Other specialized services include a job and career centre, a business connection centre, a special service centre for newcomers to Québec, and a language laboratory.

In addition to its collections, reading rooms, and audio-visual facilities, the Grande Bibliothèque also contains exhibition spaces, conference rooms, theatres, and auditoriums.

Building[edit]

The reading room of Bibliothèque et Archives nationales du Québec's Collection nationale.
Espace fractal by Jean-Pierre Morin.

The Grande Bibliothèque, which had been a pet project of former Québec premier Lucien Bouchard, was designed by Patkau Architects from Vancouver and Croft-Pelletier/Gilles Guité from Quebec City.

Construction on the new 33,000 m² library, a $90.6 million project began in 2001 on the site of the former Palais du commerce. It was officially opened 23 April 2005 in time for the World Book and Copyright Day, during a year in which Montréal held the honorary title of World Book Capital given by UNESCO. The library was opened to the general public the following Saturday, April 30, 2005, and loans began on May 3.

The contemporary-styled five-storey building is clad with U-shaped plates of glass of a type never used before in North America, placed horizontally on the copper uprights that run the whole height of the building.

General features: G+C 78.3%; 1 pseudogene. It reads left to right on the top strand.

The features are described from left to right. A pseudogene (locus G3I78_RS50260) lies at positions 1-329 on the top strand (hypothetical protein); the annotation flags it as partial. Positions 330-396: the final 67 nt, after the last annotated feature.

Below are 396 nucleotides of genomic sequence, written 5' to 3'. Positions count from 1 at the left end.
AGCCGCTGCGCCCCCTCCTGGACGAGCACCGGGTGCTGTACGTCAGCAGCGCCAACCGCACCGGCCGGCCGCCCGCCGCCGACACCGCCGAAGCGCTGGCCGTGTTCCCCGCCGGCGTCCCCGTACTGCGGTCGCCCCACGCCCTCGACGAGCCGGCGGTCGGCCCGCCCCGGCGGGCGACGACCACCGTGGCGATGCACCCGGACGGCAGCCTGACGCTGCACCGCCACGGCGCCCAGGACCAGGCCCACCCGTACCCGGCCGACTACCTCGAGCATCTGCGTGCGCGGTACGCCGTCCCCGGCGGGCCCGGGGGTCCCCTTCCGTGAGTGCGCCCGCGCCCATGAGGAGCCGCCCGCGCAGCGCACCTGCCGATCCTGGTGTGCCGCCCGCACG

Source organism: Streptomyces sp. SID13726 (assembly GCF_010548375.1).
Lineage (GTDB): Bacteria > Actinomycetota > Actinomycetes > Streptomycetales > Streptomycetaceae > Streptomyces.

In June 2005 three of these plates of glass shattered. In the first three weeks of July 2005, three more of these plates shattered, an average of one breakage per week. Metal barricades and canopies were used to secure the areas until the problem was corrected.

The national and universal collections are each housed in one of two chambres de bois ("wooden rooms"), a reference to Anne Hébert's novel Les Chambres de bois. These multi-storey areas are demarcated by walls of wooden slats, either allowing indirect natural light or blocking it according to the conservation needs of the collection. The slats are made of Québec-grown yellow birch, the official tree of Québec.

In accordance with the Québec government's policy on integrating art and architecture, the building contains several integrated works of art:

The Grande Bibliothèque is located at 475 Boulevard de Maisonneuve East (45°30′56.00″N 73°33′45.00″W / 45.5155556°N 73.5625000°W / 45.5155556; -73.5625000) at the corner of Rue Berri, in the Quartier Latin adjacent to the UQAM campus, in the borough of Ville-Marie. It is connected directly by the underground city to Berri-UQAM metro station, a factor cited by the institution for its success.[3]

See also[edit]

References[edit]

  1. ^ a b Guthrie, Jennifer. "La Grande Bibliothèque a 5 ans." Métro (Montréal), April 29, 2010, p. 10.
  2. ^ "GRANDE BIBLIOTHÈQUE: La plus fréquentée de la Francophonie". Agence QMI. 2012-11-02. Retrieved 3 November 2012. 
  3. ^ Guy, Chantal. "Le plus grand succès de la Francophonie." La Presse, October 16, 2009.

External links[edit]

Coordinates: 45°30′56″N 73°33′45″W / 45.5156°N 73.5624°W / 45.5156; -73.5624